Friday, October 31, 2008

Mini Van Driver Man’s Lament

You wanted the big, black SUV with the tinted windows so that teenage girls couldn’t see the baby seats in the back. You want to be perceived as a still sexually viable male not as a middle-aged Dad. But your wife, who you oft times refer to as “The Warden” made you get the Mini-Van.

You pleaded with her to get the Magnum Wagon “It’s a STATION WAGON honey” you cried. You knew it wasn’t really at all utilitarian, not like your parent’s Country Squire, but it just looks so cool, you would feel like such a bad-ass driving that thing. But she said no, it was a stupid gas guzzler, a blatant over-compensator, then she made you get the Mini-Van. No hall pass for you to go to the Dodge dealer.

Now you drive a Mini-Van, yet you still try to appear cool, to drive like a bad-ass, like Kowalski in Vanishing Point, but you are driving a Mini-Van. If Kowalski were commissioned to drive a Mini-Van to San Francisco he would have driven it into a bulldozer in the first thirty seconds of the film sparing himself two hours of on-screen emasculation.

You drive aggressively in traffic. When men see you tearing around, screeching the tires on your Mini-Van they want to be you, they want to get a car just like yours. When women hear you revving the engine, blaring Creed, they want to be with you, they want to ride in your…baby seats…which are still in the back of the van (which is mini).

Tuesday, October 28, 2008

Photo: Philip Keyes

NEMBA Wicked Ride of the East
Harold Parker State Forest, Andover, MA

I can't remember the last time I've had this much fun, and I've had a lot of fun recently. The folks from NEMBA went out and marked a 25 mile loop around Harold Parker. This is what you might call real mountain biking. An amalgam of flowy, high speed, singletrack and super techy rocky, rooty weirdness. All that in a beautiful pine forest, the ground blanketed with pine needles, multi-colored leaves floating on every pond and stream.

I've been up to HP just a few times although it is just twenty minutes from my house in Somerville. If you're strapped for time it's tough to hit up a new spot, the potential of being late for work or caught out in the dark is a strong deterrent. The rides I had done there were pretty excellent though, so I knew if a real insider set up a loop it would likely be a hoot. It's nice when I'm actually right about something.

Miriam, Jane, and I set out on the full 25 mile Expert loop, they were on their single speeds, I was, as per unusual on my Remedy 8. Six inches of travel makes the roots a non-factor and HP boasts plenty of rocks and ledges to hurl yourself off, it was a good ride to have. I had the fully rigid SS Ferrous 29er AKA "The Dunderchee" on the car but decided to stick with "The Thunder-Catcher" for the day.

I've gotten a lot more comfortable with new bike. It really feels fast and efficient, yet at the same time it talks to me "Hey, go ride off that thing". "Uh, what's on the other side?". "I dunno, jus' ride off it whuss-bag". "Ok...AAH!". We have that conversation a lot. I'm really enjoying trying to crack the code on technical ascents again. That's one thing I have missed over the past three years of dedicated single speeding, you are limited as to what you can climb.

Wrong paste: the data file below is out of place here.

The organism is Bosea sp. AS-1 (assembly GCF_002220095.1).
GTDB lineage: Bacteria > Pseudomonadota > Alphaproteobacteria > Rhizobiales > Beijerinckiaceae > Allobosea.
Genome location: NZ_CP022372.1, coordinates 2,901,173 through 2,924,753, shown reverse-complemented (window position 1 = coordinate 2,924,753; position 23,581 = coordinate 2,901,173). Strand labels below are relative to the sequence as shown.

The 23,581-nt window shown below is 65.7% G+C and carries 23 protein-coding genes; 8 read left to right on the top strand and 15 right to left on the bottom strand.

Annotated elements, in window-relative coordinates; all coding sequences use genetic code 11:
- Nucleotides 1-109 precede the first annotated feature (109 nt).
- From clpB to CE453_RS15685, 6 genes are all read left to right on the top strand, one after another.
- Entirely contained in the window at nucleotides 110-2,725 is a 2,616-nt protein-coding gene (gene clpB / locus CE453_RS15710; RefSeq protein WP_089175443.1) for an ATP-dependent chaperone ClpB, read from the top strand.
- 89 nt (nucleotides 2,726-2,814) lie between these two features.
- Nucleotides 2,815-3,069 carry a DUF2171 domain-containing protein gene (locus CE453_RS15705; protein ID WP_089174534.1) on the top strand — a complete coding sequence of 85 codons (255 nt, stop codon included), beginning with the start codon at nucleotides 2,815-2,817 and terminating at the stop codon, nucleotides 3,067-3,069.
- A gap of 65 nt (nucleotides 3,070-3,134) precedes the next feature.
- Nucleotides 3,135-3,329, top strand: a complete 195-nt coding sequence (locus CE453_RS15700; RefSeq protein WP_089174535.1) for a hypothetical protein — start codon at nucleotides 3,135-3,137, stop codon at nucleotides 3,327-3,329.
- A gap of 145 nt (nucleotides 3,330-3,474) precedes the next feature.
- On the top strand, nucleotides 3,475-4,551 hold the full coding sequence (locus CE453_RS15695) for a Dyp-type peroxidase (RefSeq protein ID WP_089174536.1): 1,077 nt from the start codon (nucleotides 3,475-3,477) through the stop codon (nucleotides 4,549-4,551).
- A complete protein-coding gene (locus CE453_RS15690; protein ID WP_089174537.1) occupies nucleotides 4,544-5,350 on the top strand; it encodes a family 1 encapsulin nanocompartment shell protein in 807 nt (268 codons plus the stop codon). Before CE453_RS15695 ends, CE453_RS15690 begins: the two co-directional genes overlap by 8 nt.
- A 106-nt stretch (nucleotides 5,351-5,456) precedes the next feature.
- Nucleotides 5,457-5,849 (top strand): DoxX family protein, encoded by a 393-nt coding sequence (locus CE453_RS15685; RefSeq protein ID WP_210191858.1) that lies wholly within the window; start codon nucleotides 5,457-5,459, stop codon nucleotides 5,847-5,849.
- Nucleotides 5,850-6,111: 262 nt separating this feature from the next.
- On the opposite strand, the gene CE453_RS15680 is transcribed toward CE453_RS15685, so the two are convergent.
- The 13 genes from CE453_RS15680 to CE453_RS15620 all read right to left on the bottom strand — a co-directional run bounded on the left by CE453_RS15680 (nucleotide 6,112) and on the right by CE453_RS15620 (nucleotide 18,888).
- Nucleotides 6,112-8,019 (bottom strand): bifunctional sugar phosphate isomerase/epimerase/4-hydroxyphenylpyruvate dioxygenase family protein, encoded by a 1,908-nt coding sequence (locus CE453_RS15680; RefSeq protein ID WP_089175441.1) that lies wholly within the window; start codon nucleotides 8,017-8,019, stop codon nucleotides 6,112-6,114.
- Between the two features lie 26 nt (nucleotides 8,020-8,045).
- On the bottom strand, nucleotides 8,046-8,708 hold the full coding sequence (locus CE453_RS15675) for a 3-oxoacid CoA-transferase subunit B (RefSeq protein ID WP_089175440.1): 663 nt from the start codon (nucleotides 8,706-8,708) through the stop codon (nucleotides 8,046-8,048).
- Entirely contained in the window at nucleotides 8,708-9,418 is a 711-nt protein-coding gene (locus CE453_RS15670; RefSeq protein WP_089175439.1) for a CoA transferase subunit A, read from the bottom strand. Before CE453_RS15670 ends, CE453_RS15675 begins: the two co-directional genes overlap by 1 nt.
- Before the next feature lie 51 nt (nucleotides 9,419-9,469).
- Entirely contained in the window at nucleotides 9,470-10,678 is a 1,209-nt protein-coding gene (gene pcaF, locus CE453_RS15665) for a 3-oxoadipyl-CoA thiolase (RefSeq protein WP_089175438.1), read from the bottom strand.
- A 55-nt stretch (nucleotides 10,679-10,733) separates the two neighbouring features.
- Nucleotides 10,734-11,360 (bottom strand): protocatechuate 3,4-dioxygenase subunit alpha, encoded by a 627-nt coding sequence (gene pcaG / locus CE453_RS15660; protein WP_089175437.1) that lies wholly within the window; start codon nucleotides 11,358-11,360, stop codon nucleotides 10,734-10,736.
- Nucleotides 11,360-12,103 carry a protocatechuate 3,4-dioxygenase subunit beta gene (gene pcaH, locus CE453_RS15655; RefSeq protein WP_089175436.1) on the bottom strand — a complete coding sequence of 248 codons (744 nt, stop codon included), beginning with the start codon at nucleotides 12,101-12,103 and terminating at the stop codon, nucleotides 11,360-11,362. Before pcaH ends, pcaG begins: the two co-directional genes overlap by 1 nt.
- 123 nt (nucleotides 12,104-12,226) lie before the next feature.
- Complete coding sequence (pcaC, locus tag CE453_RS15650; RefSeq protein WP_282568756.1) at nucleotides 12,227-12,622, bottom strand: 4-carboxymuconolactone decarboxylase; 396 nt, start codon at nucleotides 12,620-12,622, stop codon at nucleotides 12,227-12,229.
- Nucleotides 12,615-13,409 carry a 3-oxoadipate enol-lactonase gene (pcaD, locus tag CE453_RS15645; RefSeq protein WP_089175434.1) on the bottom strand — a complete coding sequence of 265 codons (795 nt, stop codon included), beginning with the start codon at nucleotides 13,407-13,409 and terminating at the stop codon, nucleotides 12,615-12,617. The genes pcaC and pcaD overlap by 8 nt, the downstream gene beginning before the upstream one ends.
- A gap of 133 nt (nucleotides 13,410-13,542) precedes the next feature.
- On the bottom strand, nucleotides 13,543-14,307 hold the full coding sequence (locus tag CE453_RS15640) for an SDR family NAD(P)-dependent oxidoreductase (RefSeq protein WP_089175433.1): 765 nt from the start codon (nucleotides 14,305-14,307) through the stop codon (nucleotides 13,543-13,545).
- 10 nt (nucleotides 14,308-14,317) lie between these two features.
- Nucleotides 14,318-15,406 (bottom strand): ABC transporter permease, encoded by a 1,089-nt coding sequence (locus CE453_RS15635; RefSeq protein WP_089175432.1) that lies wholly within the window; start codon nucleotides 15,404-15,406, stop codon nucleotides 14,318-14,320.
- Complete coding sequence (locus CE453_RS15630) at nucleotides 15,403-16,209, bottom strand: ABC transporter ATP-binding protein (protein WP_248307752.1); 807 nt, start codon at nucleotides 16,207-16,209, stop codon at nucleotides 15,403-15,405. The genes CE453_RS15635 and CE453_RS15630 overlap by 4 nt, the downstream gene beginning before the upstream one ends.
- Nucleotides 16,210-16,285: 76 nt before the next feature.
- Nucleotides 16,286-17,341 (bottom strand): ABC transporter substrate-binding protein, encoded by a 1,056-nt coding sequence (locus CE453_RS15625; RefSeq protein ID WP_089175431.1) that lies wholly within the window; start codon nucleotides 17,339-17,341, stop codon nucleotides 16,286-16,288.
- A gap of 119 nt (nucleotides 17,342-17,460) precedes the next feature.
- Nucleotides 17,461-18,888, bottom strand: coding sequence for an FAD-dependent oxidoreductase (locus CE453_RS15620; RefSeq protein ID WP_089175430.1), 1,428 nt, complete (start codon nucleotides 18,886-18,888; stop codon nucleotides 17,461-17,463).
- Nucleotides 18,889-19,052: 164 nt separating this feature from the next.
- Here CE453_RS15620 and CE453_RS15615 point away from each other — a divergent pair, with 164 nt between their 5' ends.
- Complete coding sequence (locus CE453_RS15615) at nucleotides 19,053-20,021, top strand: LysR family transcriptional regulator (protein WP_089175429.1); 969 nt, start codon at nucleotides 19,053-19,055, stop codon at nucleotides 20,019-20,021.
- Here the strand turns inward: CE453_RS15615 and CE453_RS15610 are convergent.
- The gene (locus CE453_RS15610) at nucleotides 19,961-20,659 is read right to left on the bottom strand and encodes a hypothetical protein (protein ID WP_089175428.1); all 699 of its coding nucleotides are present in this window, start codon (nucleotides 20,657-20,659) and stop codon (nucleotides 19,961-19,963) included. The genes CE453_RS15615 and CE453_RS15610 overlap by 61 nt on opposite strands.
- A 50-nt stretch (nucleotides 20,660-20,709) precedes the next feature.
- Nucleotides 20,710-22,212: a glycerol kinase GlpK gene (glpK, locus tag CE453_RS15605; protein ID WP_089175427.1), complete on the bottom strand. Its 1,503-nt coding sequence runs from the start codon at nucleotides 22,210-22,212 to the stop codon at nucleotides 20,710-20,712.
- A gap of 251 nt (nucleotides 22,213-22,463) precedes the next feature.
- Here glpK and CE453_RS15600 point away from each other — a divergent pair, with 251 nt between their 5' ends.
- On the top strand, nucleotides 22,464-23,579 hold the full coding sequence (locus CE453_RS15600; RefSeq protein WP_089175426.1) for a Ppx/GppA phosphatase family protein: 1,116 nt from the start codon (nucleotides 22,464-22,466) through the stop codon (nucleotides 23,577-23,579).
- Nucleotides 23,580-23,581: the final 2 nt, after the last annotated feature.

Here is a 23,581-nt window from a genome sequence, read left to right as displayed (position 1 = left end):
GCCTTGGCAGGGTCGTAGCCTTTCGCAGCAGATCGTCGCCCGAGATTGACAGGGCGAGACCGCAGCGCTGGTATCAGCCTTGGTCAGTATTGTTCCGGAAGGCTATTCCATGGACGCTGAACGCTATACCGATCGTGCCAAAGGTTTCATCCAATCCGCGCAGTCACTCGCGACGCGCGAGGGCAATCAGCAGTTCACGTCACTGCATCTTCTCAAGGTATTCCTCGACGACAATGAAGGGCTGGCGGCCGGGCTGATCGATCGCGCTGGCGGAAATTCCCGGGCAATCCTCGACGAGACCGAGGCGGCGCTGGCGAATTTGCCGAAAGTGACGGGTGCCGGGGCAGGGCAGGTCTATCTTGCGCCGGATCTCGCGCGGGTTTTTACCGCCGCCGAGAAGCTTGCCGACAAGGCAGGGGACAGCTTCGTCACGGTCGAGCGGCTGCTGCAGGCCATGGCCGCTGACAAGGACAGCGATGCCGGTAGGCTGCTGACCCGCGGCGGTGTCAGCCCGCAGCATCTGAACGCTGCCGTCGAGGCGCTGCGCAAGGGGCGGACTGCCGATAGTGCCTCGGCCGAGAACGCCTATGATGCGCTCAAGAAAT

While we were out there we ran into Cary Fridrich, Super-fast Cambridge Bike/Embrocation 'Cross guy. "What're all these arrows for?" he asked. He had no idea it was a big NEMBA event, he thought this was a normal Sunday at Harold Parker. After a bit Miriam and Jane struck off on their own and let me chase Cary down. Once I found him we rode together for the rest of the day. He would use his 'Cross skills to get through some of the tricky stuff but his mountain bike skills are coming around. One of the last moves of the day was a sketchy, slippery rock face into a sharp, precipitous corner deal. There was a gaggle of big bike havin', shin guard wearin' blokes at the top sizing it up. I rode by them and dropped it, my smashing-bashing machine making it a cake walk. Cary followed right behind making it look a little more frightening but gettin 'er done. "You are a mountain biker!" I yelled back. Hopefully we'll see the guy out at some more MTB races this summer.

Unfortunately I forgot the camera at home, though it may not have been so unfortunate. If I had brought it I would have been stopping every three minutes to take shot of the ridiculous scenery, instead of having a rip-roaring, non-stop ride. I'm thinking I may head up this Thursday and try my best to recreate the loop. I'll be armed with my NEMBA HP Loop map and a Camelbak full of Halloween candy. Seriously, if you're reading this, you have Thursday off (or you want to blow it off), and you want to hit Harold Parker drop me a line at the shop any day but Thursday or Sunday. This is not an empty gesture, if you have a mountain bike, you're reading this blog, and you have the slightest inclination to call in sick to work to ride, you are my kind of people.